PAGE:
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Young lads do join, the children of Masons tend not to for whatever reason. At least, not until they are older. That is a recent phenomenon, I suspect it's just because teenagers don't give a shit about their Dad's hobby. In recent years, a lot of late 20s early 30s lads have joined and they all have similar stories about feeling rudderless and having shit using friends.
Revealing Stonemason secrets was punishable by death, as that was their trade and livelihood and was enforced by The Crown, nowadays you'd be barred from the freemasons and barred from membership of practically every similar organisation, like Rotary clubs, etc. It's called wilful perjury and it makes you an outcast to the point where people will pretend you don't exist.
Whether you disagree with me or not is irrelevant, as it's a basic part of animal psychology. Something I've studied extensively. Familial altruism is common and indeed imperative to the survival of your genes, but that's selevtive altruism. Pure altruism is very much a conscious decision. Nepotism isn't an issue because we get taught to be fair in all our dealings and actions and by seeking out freemasonry you've chosen before even entering the craft to live your life the way they require you to. Nepotism is inherently unfair, so it's not the done thing. If a friend got you an interview at their workplace they've done it because they are your friend, not because you're a brother; in fact and it would be in spite of that. Their is a lot of myths about it, but they stem from the fact a mason can identify another mason without anyone else knowing what has happened.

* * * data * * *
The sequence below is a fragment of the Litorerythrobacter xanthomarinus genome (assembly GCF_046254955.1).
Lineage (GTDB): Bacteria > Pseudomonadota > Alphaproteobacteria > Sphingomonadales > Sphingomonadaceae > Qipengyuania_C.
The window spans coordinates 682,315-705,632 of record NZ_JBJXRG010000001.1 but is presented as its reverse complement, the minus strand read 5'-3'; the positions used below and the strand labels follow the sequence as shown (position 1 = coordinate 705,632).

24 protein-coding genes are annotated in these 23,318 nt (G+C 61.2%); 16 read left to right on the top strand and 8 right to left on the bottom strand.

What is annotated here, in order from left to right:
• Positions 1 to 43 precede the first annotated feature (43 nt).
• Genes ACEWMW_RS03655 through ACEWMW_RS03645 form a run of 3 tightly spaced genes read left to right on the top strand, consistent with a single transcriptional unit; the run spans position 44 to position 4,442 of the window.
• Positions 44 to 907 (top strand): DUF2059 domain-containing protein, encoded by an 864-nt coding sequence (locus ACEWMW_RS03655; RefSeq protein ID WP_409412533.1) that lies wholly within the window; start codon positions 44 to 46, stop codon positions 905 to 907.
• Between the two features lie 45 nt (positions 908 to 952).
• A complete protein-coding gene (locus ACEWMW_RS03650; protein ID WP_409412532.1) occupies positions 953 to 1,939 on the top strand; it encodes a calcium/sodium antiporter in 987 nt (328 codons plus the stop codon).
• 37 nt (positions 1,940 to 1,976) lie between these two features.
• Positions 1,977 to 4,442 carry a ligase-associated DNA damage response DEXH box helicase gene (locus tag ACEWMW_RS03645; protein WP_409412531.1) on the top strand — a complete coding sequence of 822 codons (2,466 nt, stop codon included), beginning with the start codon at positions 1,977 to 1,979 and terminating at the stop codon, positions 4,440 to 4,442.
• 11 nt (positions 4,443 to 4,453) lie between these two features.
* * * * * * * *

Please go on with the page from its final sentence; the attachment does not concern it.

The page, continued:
There aren't a lot of fees in the GLSCO. The GL sets the fees for new members and the yearly "sub". When you join you pay a token, it's an element of ritual and the "fee" can't be disclosedfor this reason. The Sub is about £32 a year, and lodges provide catering for free at every single meeting and if you need a lift, brothers all take turns carpooling so they can drink so you'll always have a way to get there. The lodge provides you regalia on the night depending on your station. You're not required to buy it yourself if you can't afford it. You're required to wear a shirt and a tie, but I don't imagine that being a barrier for most people. Also, freemasonry is overwhelmingly working class.
The brotherhood of freemasonry is about teaching morals and values that the stonemasons taught their apprentices and studying the allegory and mystery behind the stonemason's philosophies on life, it's not going to be for everyone but the people who get involved get a lot out of it, make friends and get pissed into the bargain. I've learned more about geometry since I joined than I learned in high school, too. Like the vertex of a circle, there is a teaching which centres around this and it's fascinating. There are lectures on everything, as masons are encouraged to patron the liberal arts. A lot of my favourite inventions, like the Steam Train, were not only invented by a mason but were funded through lodge help. The Royal Society in Edinburgh was chartered by The Crown at the request of the Grand Lodge. So much of what makes us British is intrinsically linked with freemasonry. I digress, but I have enjoyed talking about it a bit and clearing up any misconceptions people might have had. If anyone is considering joining, go to the r/freemasonry subreddit as a jumping off point. I met a nice ex squaddie lad on there who is joining in England and we had a decent chat, but if you still think it's weird then that's fine. It is a bit weird, I'm not ignorant to that.